WASDE and Grain Stocks Report: Corn Ending Stocks Diminish Due to Decreased Production
Jan 10, 2014
The USDA's estimate for the final 2013/14 corn yield dropped an astoundingly 1.6 bushels per acre, which brought U.S. ending stocks and total production down as well. Corn stored in all positions as of December was up 30% year over year. The USDA continues to set the floor for domestic soybean ending stocks at 150 million bushels, by increasing U.S. production, but also increasing demand.
U.S. corn production for 2013/2014 was estimated at 13.9 billion bushels, a 64 million bushel decrease due to a reduction in production estimates. Though harvested acres were increased to 436,000 acres, the estimated average yield was decreased to 158.8 bushels per acre from 160.4 bushels per acre.
Domestic corn use for 2013/2014 was raised by 100 million bushels due to an increase in feed and residual use. Corn used for ethanol production was estimated 50 million bushels higher due to strong weekly ethanol production and higher 2014 gasoline consumption forecasted from the Energy Information Administration. Corn ending stocks for 2013/2014 were 161 million bushels lower to 1.6 billion. Projected season-average price range for corn in 2013/2014 is $4.10 to $4.70 per bushel.
Global corn production is increased 4.3 million tons due to increased production in China. A 6.0 million ton increase in Chinese corn production reflected the latest upward revision by the China National Grain and Oil Information Center, indications from the National Bureau of Statists for total 2013/2014 grain production, and review of growing-season weather.
USDA reported 10.4 billion bushels of corn on hand for December 1, 2013, a 30% increase from a year ago. Of the total stocks, 6.38 billion bushels are stored on farms, up 39% to last year. Off-farm stocks were at 4.05 billion bushels, up 17% from a year earlier. September-November 2013 disappearance was 4.32 billion bushels, compared to 3.74 billion bushels a year ago.
U.S. soybean production for 2013/2014 increased 31 million bushels to 3.289 billion due to increased yield and harvested area. Soybean yield is up 0.3 bushels per acre to 43.3 bushels per acre. Exports for soybeans increased 20 million bushels to 1.495 billion bushels. The increase in exports was due to record shipments during the first quarter and strong sales in December.
Ending stocks for 2013/2014 are unchanged from last month remaining at 150 million bushels. U.S. season-average price forecast for soybeans in 2013/2014 was narrowed 25 cents on both ends of the range to $11.75 to $13.25 per bushel.
Global oilseed production for 2013/2014 increased 3.6 million tons moving the estimate to a record 505.9 million tons. Global soybean production increased 1.9 million tons moving the estimate to 286.8 million tons due to gains from the United States and Brazil.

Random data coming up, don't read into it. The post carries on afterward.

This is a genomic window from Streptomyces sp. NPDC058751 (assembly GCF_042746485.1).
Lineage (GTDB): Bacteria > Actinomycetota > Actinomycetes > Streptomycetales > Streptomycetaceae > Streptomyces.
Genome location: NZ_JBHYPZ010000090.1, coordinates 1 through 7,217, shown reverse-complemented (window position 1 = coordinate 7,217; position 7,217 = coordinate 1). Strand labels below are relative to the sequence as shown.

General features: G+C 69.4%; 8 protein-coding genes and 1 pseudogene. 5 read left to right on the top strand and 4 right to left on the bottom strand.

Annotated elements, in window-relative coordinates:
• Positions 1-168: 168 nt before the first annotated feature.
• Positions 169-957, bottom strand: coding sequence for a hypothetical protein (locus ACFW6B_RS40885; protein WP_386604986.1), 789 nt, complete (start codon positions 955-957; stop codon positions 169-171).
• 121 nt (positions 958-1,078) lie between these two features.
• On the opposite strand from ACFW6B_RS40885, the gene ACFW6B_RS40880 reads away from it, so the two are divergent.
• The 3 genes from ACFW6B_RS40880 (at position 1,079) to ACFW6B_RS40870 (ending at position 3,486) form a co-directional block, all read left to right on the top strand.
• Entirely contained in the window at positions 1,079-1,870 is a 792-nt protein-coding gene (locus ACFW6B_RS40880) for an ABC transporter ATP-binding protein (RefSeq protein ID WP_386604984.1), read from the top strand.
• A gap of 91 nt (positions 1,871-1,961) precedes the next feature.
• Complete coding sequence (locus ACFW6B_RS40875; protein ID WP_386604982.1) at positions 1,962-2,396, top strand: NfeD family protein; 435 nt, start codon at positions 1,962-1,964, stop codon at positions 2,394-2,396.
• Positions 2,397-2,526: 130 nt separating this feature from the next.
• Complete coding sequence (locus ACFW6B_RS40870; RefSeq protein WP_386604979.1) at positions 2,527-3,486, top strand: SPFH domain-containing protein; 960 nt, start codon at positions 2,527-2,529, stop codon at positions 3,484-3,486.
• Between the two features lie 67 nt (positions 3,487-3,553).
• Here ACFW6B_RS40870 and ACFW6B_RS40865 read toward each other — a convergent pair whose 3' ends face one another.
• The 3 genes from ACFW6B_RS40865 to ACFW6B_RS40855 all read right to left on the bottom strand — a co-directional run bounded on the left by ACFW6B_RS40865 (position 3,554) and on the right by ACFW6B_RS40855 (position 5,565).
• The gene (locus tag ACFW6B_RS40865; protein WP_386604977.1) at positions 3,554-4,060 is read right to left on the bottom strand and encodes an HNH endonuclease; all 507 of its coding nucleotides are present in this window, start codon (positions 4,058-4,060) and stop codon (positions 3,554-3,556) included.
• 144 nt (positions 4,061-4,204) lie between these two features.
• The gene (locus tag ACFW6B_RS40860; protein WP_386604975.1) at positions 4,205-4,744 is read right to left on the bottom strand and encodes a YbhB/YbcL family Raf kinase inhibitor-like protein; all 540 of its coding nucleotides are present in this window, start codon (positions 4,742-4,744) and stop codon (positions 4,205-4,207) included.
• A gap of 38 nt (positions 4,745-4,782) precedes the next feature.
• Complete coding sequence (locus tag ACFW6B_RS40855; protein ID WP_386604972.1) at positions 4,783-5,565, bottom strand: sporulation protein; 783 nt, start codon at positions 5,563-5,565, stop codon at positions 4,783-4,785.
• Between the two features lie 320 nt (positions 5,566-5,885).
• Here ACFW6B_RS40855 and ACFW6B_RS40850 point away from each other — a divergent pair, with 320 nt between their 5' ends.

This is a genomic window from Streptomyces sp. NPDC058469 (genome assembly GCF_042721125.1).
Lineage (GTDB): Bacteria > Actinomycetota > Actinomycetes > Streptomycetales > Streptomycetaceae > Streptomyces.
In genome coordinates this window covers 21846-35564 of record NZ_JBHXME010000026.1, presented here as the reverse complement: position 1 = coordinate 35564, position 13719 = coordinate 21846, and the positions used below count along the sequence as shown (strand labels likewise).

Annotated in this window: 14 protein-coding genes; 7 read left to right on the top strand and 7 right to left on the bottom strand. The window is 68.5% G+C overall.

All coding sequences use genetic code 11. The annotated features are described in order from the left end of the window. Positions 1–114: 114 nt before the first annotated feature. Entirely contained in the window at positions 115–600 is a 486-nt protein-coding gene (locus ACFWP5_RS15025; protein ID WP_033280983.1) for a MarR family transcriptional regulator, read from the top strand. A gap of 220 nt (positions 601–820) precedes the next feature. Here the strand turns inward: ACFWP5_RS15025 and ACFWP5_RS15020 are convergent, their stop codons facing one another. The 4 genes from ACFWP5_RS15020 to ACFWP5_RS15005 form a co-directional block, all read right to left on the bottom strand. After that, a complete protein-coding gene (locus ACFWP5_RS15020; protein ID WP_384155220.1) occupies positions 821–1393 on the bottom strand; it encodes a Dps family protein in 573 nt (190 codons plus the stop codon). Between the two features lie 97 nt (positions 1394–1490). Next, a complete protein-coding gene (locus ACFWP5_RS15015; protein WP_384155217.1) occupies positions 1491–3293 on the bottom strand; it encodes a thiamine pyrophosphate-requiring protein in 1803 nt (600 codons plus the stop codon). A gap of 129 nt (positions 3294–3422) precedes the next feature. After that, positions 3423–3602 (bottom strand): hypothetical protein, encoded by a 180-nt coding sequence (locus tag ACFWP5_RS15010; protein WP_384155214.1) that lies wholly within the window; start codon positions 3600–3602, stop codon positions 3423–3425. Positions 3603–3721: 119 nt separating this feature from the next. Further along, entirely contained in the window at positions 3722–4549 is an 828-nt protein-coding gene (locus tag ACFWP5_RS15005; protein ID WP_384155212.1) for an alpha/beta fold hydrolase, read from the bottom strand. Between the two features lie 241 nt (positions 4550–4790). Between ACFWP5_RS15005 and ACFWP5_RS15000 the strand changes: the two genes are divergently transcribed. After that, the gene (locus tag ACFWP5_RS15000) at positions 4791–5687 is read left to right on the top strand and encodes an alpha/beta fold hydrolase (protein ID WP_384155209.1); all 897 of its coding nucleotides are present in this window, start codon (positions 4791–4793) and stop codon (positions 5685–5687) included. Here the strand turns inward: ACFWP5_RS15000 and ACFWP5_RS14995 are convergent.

Soybeans stored in all positions increased 9% compared to last year with 2.15 billion bushels as of December 1, 2013. Stocks stored on farms totaled 955 million bushels, a 5% increase from a year ago. Off-farm stocks increased to 1.19 billion bushels, up 13% from last December. September-November 2013 disappearance totaled 1.28 billion bushels, an increase of 4% from last year.
U.S Wheat supplies for 2013/2014 remain unchanged for the month, but projected ending stocks increased 33 million bushels due to lower expected use. Wheat exports are estimated 25 million bushels higher due to lower expected competition from Argentina and strong pace of sales and shipments to Brazil’s milling wheat market. Projected 2013/2014 season-average price was 10 cents lower at the midpoint and narrowed at both ends of the range to $6.60 to $7.00.
Global wheat supplies for 2013/2014 were raised 1.5 million bushels to 888.8 million tons with production increases for China and FSU-12 more than offsetting reduction for Argentina and the European Union.
Wheat stocks decreased 12% from last year with 1.46 billion bushels being reported on December 1, 2013. On-farm stocks were estimated at 399 million bushels, down slightly from last December. Off-farm stocks were down 16% from last year, coming in at 1.06 billion bushels. The September-November 2013 disappearance was 407 million bushels, down 6% from December of last year.
As we close the books on 2013, we look to the future of agriculture in 2014. What will South America produce in the coming months? How fast will China's demand for agriculture products rise? When will a Farm Bill get passed? What is the future of the Renewable Fuels Standard? We will be following these events and others as they unfold.
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